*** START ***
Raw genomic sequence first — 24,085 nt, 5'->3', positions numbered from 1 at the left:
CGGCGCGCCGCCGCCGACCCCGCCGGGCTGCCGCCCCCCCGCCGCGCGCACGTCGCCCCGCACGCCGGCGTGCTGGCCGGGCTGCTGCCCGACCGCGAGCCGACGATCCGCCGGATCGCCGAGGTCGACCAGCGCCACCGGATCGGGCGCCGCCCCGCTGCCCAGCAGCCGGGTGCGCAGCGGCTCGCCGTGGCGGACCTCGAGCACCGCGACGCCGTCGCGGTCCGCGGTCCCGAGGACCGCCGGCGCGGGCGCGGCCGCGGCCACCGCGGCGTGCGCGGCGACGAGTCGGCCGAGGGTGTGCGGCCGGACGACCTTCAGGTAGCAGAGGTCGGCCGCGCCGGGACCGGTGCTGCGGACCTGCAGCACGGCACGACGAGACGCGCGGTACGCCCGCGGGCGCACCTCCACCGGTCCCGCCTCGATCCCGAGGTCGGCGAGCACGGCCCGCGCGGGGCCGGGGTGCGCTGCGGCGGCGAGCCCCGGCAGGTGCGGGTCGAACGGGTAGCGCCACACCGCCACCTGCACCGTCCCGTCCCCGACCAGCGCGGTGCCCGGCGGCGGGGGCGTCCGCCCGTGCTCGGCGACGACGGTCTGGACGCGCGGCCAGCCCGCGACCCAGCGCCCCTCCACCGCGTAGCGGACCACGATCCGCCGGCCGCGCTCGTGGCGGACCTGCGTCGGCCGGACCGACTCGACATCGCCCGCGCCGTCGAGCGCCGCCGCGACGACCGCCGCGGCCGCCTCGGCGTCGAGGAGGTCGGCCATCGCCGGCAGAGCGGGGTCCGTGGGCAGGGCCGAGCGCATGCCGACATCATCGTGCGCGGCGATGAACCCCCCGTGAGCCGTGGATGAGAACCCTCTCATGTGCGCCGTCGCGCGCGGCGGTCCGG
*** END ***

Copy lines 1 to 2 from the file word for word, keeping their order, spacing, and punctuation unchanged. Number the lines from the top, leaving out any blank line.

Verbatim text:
Raw genomic sequence first — 24,085 nt, 5'->3', positions numbered from 1 at the left:
CGGCGCGCCGCCGCCGACCCCGCCGGGCTGCCGCCCCCCCGCCGCGCGCACGTCGCCCCGCACGCCGGCGTGCTGGCCGGGCTGCTGCCCGACCGCGAGCCGACGATCCGCCGGATCGCCGAGGTCGACCAGCGCCACCGGATCGGGCGCCGCCCCGCTGCCCAGCAGCCGGGTGCGCAGCGGCTCGCCGTGGCGGACCTCGAGCACCGCGACGCCGTCGCGGTCCGCGGTCCCGAGGACCGCCGGCGCGGGCGCGGCCGCGGCCACCGCGGCGTGCGCGGCGACGAGTCGGCCGAGGGTGTGCGGCCGGACGACCTTCAGGTAGCAGAGGTCGGCCGCGCCGGGACCGGTGCTGCGGACCTGCAGCACGGCACGACGAGACGCGCGGTACGCCCGCGGGCGCACCTCCACCGGTCCCGCCTCGATCCCGAGGTCGGCGAGCACGGCCCGCGCGGGGCCGGGGTGCGCTGCGGCGGCGAGCCCCGGCAGGTGCGGGTCGAACGGGTAGCGCCACACCGCCACCTGCACCGTCCCGTCCCCGACCAGCGCGGTGCCCGGCGGCGGGGGCGTCCGCCCGTGCTCGGCGACGACGGTCTGGACGCGCGGCCAGCCCGCGACCCAGCGCCCCTCCACCGCGTAGCGGACCACGATCCGCCGGCCGCGCTCGTGGCGGACCTGCGTCGGCCGGACCGACTCGACATCGCCCGCGCCGTCGAGCGCCGCCGCGACGACCGCCGCGGCCGCCTCGGCGTCGAGGAGGTCGGCCATCGCCGGCAGAGCGGGGTCCGTGGGCAGGGCCGAGCGCATGCCGACATCATCGTGCGCGGCGATGAACCCCCCGTGAGCCGTGGATGAGAACCCTCTCATGTGCGCCGTCGCGCGCGGCGGTCCGG